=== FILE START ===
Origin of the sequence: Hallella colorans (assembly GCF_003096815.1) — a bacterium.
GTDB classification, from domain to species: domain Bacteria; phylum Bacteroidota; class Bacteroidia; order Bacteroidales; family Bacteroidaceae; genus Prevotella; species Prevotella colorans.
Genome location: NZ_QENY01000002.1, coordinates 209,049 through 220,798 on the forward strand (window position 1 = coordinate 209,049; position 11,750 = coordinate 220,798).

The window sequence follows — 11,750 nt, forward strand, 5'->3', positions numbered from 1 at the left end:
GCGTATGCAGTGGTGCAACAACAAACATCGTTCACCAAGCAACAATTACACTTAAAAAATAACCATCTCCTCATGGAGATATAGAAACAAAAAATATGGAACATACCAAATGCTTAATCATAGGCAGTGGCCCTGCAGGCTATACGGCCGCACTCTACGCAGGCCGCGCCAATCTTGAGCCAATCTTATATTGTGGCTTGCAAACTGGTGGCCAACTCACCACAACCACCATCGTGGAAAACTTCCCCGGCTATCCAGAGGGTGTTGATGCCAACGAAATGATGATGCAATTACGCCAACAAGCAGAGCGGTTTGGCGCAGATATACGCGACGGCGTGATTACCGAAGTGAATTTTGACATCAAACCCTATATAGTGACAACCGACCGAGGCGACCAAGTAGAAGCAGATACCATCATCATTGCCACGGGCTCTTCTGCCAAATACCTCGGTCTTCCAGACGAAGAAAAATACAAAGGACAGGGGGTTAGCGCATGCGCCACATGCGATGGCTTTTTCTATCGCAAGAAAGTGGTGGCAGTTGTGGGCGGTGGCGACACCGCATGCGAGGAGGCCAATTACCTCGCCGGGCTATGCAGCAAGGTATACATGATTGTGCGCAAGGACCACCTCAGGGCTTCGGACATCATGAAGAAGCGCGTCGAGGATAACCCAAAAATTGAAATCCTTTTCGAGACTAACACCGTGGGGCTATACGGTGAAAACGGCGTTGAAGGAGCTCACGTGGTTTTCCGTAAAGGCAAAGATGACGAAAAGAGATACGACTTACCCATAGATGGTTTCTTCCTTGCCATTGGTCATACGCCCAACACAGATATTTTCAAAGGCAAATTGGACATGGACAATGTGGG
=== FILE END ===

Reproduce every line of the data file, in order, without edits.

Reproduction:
Origin of the sequence: Hallella colorans (assembly GCF_003096815.1) — a bacterium.
GTDB classification, from domain to species: domain Bacteria; phylum Bacteroidota; class Bacteroidia; order Bacteroidales; family Bacteroidaceae; genus Prevotella; species Prevotella colorans.
Genome location: NZ_QENY01000002.1, coordinates 209,049 through 220,798 on the forward strand (window position 1 = coordinate 209,049; position 11,750 = coordinate 220,798).

The window sequence follows — 11,750 nt, forward strand, 5'->3', positions numbered from 1 at the left end:
GCGTATGCAGTGGTGCAACAACAAACATCGTTCACCAAGCAACAATTACACTTAAAAAATAACCATCTCCTCATGGAGATATAGAAACAAAAAATATGGAACATACCAAATGCTTAATCATAGGCAGTGGCCCTGCAGGCTATACGGCCGCACTCTACGCAGGCCGCGCCAATCTTGAGCCAATCTTATATTGTGGCTTGCAAACTGGTGGCCAACTCACCACAACCACCATCGTGGAAAACTTCCCCGGCTATCCAGAGGGTGTTGATGCCAACGAAATGATGATGCAATTACGCCAACAAGCAGAGCGGTTTGGCGCAGATATACGCGACGGCGTGATTACCGAAGTGAATTTTGACATCAAACCCTATATAGTGACAACCGACCGAGGCGACCAAGTAGAAGCAGATACCATCATCATTGCCACGGGCTCTTCTGCCAAATACCTCGGTCTTCCAGACGAAGAAAAATACAAAGGACAGGGGGTTAGCGCATGCGCCACATGCGATGGCTTTTTCTATCGCAAGAAAGTGGTGGCAGTTGTGGGCGGTGGCGACACCGCATGCGAGGAGGCCAATTACCTCGCCGGGCTATGCAGCAAGGTATACATGATTGTGCGCAAGGACCACCTCAGGGCTTCGGACATCATGAAGAAGCGCGTCGAGGATAACCCAAAAATTGAAATCCTTTTCGAGACTAACACCGTGGGGCTATACGGTGAAAACGGCGTTGAAGGAGCTCACGTGGTTTTCCGTAAAGGCAAAGATGACGAAAAGAGATACGACTTACCCATAGATGGTTTCTTCCTTGCCATTGGTCATACGCCCAACACAGATATTTTCAAAGGCAAATTGGACATGGACAATGTGGG